I've had this loop in mind for awhile now. Time to escape the heat in the valley.
    The injured Teva said he would join me, but had two requests.
    1) No Rock Hopping - Oops
    2) No Bushwhacking - Double Oops

    We parked at the Trailhead at the end of 525C and started our 1.25 mile Counter Clockwise road walk over to the Casner Mountain Trail. This is the recommended way to go, (You were right)
    getting the major climb out of the way in the beginning of a long day (2000' in 2 miles). The 4 mile walk across the top of Casner Mountain, yielded views that gave you a great overall feel for the Sedona landscape. At some points you are walking on a ridge that's 30' across, with views off both sides.

    Be careful when making the turn off Casner Mountain and on to Taylor Cabin trail. The finely groomed trail appears to go straight and to the left. We wasted 20 minutes after it just dead ended. After back tracking, make the semi-hidden right, once off Casner Mountain.

    The Taylor Cabin Trail was gorgeous, and reminded me a bit of how the Grandview trail drops into the GC. For the next hour the prominent feature is unnamed peak 6416. During this time, you make the 3 mile steep decent to Sycamore Creek. You'll pass through both conifer and deciduous trees and pass through smooth red rock narrows, while following the drainage.

    Once at the bottom, at Sycamore Creek, the trail goes straight across. Two faded Taylor Cabin signs are the only clue. From here to the 1/4 from the cabin, you'll be skirting Sycamore Creek. The trail is almost gone in many places. This is the one area that it'd would have been nice to have long pants. It's a 2 mile hike to the Cabin from here.

    Taylor Cabin is a place that has to be seen to appreciated. There's a lot of history there.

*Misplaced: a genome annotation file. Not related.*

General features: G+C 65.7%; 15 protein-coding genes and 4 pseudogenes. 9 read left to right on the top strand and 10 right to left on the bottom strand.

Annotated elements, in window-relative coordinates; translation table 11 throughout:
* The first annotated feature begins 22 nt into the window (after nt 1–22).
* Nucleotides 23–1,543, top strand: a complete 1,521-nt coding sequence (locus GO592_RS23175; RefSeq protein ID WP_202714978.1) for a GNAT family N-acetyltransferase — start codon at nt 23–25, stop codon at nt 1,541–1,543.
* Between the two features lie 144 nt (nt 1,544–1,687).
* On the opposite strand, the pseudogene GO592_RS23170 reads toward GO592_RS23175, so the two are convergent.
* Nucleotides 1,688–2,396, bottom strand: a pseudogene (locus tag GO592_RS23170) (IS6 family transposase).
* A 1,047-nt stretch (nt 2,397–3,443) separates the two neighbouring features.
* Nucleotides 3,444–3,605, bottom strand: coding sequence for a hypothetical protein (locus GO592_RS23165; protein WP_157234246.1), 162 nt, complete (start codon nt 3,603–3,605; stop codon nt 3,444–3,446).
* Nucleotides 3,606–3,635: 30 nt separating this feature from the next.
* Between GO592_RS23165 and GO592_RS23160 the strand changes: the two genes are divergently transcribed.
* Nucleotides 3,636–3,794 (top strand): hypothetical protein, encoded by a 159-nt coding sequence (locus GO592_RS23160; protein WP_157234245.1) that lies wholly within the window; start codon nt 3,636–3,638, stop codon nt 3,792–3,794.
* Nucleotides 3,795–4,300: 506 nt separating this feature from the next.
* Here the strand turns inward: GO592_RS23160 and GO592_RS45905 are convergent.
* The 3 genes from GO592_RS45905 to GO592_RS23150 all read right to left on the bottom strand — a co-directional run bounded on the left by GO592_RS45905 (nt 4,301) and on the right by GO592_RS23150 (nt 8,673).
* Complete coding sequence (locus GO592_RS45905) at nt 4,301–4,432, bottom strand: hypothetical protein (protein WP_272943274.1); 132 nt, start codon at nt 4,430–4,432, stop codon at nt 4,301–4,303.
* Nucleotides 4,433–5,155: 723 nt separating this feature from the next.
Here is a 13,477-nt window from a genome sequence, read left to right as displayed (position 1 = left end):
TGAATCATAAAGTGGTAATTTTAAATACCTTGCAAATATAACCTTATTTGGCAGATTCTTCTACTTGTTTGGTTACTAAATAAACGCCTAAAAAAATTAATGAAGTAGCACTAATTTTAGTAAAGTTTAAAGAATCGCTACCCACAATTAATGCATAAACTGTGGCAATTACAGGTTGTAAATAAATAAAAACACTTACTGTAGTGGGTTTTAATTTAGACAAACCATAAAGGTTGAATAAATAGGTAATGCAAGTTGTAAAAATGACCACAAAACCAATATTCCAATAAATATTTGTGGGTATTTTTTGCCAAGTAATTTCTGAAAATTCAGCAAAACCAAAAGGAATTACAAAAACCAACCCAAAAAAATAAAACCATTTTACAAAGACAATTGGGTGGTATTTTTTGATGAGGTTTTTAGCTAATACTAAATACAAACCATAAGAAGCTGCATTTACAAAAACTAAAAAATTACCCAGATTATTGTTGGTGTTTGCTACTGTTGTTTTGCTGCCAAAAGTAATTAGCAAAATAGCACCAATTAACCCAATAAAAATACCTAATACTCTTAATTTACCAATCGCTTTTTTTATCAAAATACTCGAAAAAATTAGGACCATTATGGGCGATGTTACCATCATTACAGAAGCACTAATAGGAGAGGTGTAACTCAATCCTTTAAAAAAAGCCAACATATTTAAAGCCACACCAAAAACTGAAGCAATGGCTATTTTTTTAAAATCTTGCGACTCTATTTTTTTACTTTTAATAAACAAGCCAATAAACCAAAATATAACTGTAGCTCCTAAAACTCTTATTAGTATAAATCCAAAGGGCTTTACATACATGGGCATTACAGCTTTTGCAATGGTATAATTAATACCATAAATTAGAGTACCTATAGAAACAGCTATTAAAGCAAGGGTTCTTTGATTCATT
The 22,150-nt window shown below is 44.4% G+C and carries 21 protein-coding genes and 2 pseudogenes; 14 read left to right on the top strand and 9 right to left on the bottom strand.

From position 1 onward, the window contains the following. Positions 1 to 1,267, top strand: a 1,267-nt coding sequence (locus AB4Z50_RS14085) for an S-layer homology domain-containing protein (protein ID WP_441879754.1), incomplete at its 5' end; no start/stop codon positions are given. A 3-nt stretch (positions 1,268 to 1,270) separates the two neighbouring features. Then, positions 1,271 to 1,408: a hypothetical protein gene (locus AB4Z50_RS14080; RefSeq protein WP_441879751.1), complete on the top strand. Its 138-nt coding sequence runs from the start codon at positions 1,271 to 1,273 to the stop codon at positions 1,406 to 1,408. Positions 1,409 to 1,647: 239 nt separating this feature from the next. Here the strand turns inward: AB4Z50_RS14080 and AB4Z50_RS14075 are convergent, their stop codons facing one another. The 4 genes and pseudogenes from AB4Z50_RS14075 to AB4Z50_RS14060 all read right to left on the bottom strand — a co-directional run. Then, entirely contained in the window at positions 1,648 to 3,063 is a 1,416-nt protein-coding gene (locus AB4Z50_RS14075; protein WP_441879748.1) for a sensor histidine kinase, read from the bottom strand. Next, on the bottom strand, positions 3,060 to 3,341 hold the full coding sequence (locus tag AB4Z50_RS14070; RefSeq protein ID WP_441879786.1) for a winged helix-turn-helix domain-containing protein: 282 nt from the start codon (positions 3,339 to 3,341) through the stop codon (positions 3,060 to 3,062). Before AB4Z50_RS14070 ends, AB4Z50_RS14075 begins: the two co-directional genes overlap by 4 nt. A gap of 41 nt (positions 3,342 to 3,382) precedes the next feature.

The chimney on that fireplace is something I've never seen before. There are some food stuffs, Water in containers, propane, etc stored about. If you feel like doing some cleanup while you are there, please make use of the Wheel barrow and shovels.

    From here you take the 8.5 Mile Dutch Kid Tank / Sycamore / Dogie Roller coaster back to the Start. Yep... there are many more gorgeous views along the way....

    We finished up just as we were going to need headlamps. We had two other side trips we were thinking for this day, but they will have to wait for another time.

    On the way home, Joe talked about his Contractors.
    Thanks for joining me, and I'm glad your foot did not fall off.
    Sycamore Basin Trail #63
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    Casner-Taylor-Dutch-Sycamore-Dogie Loop
    This is good loop. Glad I finally got to tackle it after knowing about it for so long. Casner seems under rated to me. The best views of the loop are from the top in my opinion. The sweetest part of the hike is going down Taylor through the thick forest. A lot of dead fall, luckily it's relatively easy to get over. The worst part is from when Taylor enters the creek over to a quarter mile before reaching the cabin. Either friendly or lazy backpackers have left over ten bottles of used coleman fuel in the cabin cabinet. Overall it's a cool little area and well maintained. The most enjoyable part of the loop was on the short Dutch Kid Tank Trail #54.

    Believe the only water seen all day was in the creek about a mile ENE of the cabin near-ish 34.996719, -111.973172. Personally I wouldn't count on water down there much ever.

    Our temps ranged from 43 to maybe 75. Any warmer at the bottom would have been hot. The rocks radiate the heat back with such little shade.

    Wildflowers: one sprig of blue dicks, wallflowers on a couple occasions, indian paintbrush maybe a dozen times and a few other varieties I'm unsure of on the identification

    First serious hike now 16 days after the foot injury. At times it wasn't too bad, at times it was quite painful. Obviously not the wisest choice yet I have no regrets.

    Permit $$

    Map Drive
    FR / Jeep Road - Car possible when dry

    To hike
    Access and trailhead location: Hikers generally start their journey at the Sycamore Canyon Wilderness boundary at the junction of TR #53 and the end of FR 181. The best access is either by way of Chino Valley or Drake. From Chino Valley take the Perkinsville road (FR 354) approximately 23 miles to FR 181; take FR 181 east about 6 miles to Henderson Flat. Continue southeast for another 5 miles to the Sycamore Canyon Wilderness Boundary. An alternate approach from Drake is to take FR 492 for 11 miles to FR 354, then south on FR 354 for 2 miles to FR 181. The latter route is longer but is paved as far as Drake.

    Travel time: Approx. 1 hr. 30 min. from Chino Road condition: High clearance vehicle
    $17 3L Hydration Bladder